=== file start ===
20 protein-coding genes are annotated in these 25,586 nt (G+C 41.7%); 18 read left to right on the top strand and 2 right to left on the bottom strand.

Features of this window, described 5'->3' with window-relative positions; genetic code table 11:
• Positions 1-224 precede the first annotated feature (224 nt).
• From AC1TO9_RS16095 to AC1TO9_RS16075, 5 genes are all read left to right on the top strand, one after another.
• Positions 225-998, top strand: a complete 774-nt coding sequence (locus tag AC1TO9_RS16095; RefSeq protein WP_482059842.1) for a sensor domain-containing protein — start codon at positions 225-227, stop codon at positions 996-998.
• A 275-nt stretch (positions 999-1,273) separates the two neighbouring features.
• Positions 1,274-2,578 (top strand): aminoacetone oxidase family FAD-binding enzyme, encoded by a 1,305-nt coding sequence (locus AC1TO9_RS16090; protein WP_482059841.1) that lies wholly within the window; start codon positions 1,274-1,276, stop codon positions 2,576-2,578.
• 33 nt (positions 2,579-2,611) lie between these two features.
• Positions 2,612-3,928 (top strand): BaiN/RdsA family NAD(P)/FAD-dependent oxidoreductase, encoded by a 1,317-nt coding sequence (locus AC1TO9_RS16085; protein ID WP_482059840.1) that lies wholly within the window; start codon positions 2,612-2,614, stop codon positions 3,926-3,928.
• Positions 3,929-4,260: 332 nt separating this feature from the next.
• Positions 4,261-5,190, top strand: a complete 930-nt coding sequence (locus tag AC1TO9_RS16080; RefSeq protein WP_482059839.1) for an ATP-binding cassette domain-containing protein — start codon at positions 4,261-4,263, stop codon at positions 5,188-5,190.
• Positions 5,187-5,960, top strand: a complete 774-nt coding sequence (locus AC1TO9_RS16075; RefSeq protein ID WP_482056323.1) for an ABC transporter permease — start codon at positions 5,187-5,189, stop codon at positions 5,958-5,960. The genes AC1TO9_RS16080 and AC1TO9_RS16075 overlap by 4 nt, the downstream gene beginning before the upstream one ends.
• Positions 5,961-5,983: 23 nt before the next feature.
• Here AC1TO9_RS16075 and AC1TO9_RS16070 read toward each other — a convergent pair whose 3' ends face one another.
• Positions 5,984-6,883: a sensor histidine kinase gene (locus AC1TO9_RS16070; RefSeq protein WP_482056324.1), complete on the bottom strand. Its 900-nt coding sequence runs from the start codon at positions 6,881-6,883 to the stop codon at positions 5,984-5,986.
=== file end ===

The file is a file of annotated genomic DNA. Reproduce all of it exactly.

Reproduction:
20 protein-coding genes are annotated in these 25,586 nt (G+C 41.7%); 18 read left to right on the top strand and 2 right to left on the bottom strand.

Features of this window, described 5'->3' with window-relative positions; genetic code table 11:
• Positions 1-224 precede the first annotated feature (224 nt).
• From AC1TO9_RS16095 to AC1TO9_RS16075, 5 genes are all read left to right on the top strand, one after another.
• Positions 225-998, top strand: a complete 774-nt coding sequence (locus tag AC1TO9_RS16095; RefSeq protein WP_482059842.1) for a sensor domain-containing protein — start codon at positions 225-227, stop codon at positions 996-998.
• A 275-nt stretch (positions 999-1,273) separates the two neighbouring features.
• Positions 1,274-2,578 (top strand): aminoacetone oxidase family FAD-binding enzyme, encoded by a 1,305-nt coding sequence (locus AC1TO9_RS16090; protein WP_482059841.1) that lies wholly within the window; start codon positions 1,274-1,276, stop codon positions 2,576-2,578.
• 33 nt (positions 2,579-2,611) lie between these two features.
• Positions 2,612-3,928 (top strand): BaiN/RdsA family NAD(P)/FAD-dependent oxidoreductase, encoded by a 1,317-nt coding sequence (locus AC1TO9_RS16085; protein ID WP_482059840.1) that lies wholly within the window; start codon positions 2,612-2,614, stop codon positions 3,926-3,928.
• Positions 3,929-4,260: 332 nt separating this feature from the next.
• Positions 4,261-5,190, top strand: a complete 930-nt coding sequence (locus tag AC1TO9_RS16080; RefSeq protein WP_482059839.1) for an ATP-binding cassette domain-containing protein — start codon at positions 4,261-4,263, stop codon at positions 5,188-5,190.
• Positions 5,187-5,960, top strand: a complete 774-nt coding sequence (locus AC1TO9_RS16075; RefSeq protein ID WP_482056323.1) for an ABC transporter permease — start codon at positions 5,187-5,189, stop codon at positions 5,958-5,960. The genes AC1TO9_RS16080 and AC1TO9_RS16075 overlap by 4 nt, the downstream gene beginning before the upstream one ends.
• Positions 5,961-5,983: 23 nt before the next feature.
• Here AC1TO9_RS16075 and AC1TO9_RS16070 read toward each other — a convergent pair whose 3' ends face one another.
• Positions 5,984-6,883: a sensor histidine kinase gene (locus AC1TO9_RS16070; RefSeq protein WP_482056324.1), complete on the bottom strand. Its 900-nt coding sequence runs from the start codon at positions 6,881-6,883 to the stop codon at positions 5,984-5,986.